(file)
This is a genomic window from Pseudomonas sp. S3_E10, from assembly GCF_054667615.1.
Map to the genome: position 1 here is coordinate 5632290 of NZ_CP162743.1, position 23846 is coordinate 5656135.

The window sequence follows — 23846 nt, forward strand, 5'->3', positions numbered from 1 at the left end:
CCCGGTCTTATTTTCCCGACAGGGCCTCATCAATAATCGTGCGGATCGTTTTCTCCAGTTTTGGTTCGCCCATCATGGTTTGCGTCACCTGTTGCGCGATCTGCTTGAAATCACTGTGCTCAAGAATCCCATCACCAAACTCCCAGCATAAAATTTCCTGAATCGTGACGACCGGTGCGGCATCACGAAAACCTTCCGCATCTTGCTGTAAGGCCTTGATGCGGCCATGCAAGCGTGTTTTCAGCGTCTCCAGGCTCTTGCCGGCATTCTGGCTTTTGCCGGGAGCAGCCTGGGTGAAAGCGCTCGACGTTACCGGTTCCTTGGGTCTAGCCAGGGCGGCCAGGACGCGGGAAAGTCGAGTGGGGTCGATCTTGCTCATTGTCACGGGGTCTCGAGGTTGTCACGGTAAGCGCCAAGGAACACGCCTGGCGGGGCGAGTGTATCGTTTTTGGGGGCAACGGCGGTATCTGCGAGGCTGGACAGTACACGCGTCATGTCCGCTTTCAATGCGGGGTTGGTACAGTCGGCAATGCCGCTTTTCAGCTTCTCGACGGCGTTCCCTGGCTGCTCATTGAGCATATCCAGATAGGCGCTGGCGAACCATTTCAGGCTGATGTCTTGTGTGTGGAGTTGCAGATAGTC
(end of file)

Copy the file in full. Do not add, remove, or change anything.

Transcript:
This is a genomic window from Pseudomonas sp. S3_E10, from assembly GCF_054667615.1.
Map to the genome: position 1 here is coordinate 5632290 of NZ_CP162743.1, position 23846 is coordinate 5656135.

The window sequence follows — 23846 nt, forward strand, 5'->3', positions numbered from 1 at the left end:
CCCGGTCTTATTTTCCCGACAGGGCCTCATCAATAATCGTGCGGATCGTTTTCTCCAGTTTTGGTTCGCCCATCATGGTTTGCGTCACCTGTTGCGCGATCTGCTTGAAATCACTGTGCTCAAGAATCCCATCACCAAACTCCCAGCATAAAATTTCCTGAATCGTGACGACCGGTGCGGCATCACGAAAACCTTCCGCATCTTGCTGTAAGGCCTTGATGCGGCCATGCAAGCGTGTTTTCAGCGTCTCCAGGCTCTTGCCGGCATTCTGGCTTTTGCCGGGAGCAGCCTGGGTGAAAGCGCTCGACGTTACCGGTTCCTTGGGTCTAGCCAGGGCGGCCAGGACGCGGGAAAGTCGAGTGGGGTCGATCTTGCTCATTGTCACGGGGTCTCGAGGTTGTCACGGTAAGCGCCAAGGAACACGCCTGGCGGGGCGAGTGTATCGTTTTTGGGGGCAACGGCGGTATCTGCGAGGCTGGACAGTACACGCGTCATGTCCGCTTTCAATGCGGGGTTGGTACAGTCGGCAATGCCGCTTTTCAGCTTCTCGACGGCGTTCCCTGGCTGCTCATTGAGCATATCCAGATAGGCGCTGGCGAACCATTTCAGGCTGATGTCTTGTGTGTGGAGTTGCAGATAGTC